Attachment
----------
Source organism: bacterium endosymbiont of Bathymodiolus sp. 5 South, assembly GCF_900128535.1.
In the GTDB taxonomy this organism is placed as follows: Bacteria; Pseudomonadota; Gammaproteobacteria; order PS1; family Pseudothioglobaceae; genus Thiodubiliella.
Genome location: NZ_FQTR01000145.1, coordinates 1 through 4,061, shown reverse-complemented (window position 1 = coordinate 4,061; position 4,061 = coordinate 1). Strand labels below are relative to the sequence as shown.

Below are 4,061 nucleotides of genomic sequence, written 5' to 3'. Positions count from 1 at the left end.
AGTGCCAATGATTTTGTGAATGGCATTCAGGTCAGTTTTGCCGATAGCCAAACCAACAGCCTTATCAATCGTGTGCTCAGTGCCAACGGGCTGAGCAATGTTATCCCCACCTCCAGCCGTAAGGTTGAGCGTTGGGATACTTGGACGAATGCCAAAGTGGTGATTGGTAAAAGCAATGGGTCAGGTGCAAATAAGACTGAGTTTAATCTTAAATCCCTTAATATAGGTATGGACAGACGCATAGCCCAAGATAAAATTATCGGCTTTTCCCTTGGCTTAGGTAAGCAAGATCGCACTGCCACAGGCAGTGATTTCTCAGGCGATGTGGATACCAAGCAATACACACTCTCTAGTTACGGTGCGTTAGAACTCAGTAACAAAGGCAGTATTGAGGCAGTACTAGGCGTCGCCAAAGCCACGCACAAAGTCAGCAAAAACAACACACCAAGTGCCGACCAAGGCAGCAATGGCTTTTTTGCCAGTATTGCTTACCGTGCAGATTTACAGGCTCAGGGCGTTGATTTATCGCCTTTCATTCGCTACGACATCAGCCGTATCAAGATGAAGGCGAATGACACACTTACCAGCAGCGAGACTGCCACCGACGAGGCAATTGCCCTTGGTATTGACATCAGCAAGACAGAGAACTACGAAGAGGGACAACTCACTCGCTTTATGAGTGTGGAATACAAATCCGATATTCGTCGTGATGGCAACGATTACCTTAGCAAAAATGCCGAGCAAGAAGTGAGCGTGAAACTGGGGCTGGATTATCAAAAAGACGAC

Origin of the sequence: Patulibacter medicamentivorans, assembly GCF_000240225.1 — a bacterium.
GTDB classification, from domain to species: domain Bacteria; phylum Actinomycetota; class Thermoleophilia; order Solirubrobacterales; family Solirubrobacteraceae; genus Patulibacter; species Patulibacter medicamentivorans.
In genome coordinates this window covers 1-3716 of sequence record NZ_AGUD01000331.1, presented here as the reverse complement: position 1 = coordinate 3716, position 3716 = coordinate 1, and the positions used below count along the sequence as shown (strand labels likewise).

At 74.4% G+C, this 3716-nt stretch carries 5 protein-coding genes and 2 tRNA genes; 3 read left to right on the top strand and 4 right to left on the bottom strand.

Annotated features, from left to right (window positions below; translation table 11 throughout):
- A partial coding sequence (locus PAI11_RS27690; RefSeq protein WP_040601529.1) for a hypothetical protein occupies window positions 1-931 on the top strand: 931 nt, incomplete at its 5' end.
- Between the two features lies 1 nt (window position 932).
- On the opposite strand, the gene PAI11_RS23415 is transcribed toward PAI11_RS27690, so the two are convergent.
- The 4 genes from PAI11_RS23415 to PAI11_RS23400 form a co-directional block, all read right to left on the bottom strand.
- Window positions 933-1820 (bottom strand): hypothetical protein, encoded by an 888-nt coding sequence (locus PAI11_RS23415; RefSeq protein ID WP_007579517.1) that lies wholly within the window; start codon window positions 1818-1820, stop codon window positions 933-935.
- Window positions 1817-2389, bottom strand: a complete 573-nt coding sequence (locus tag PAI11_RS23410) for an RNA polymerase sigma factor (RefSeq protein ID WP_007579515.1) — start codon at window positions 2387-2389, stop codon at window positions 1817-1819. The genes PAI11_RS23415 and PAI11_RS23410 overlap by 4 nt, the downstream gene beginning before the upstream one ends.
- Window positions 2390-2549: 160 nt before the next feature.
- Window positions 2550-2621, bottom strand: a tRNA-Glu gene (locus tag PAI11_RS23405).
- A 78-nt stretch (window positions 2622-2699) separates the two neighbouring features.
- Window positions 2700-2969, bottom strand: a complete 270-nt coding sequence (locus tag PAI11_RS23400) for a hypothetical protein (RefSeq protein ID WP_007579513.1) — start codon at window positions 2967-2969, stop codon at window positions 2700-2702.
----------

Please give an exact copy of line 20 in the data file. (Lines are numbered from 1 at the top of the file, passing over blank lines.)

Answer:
- Window positions 2700-2969, bottom strand: a complete 270-nt coding sequence (locus tag PAI11_RS23400) for a hypothetical protein (RefSeq protein ID WP_007579513.1) — start codon at window positions 2967-2969, stop codon at window positions 2700-2702.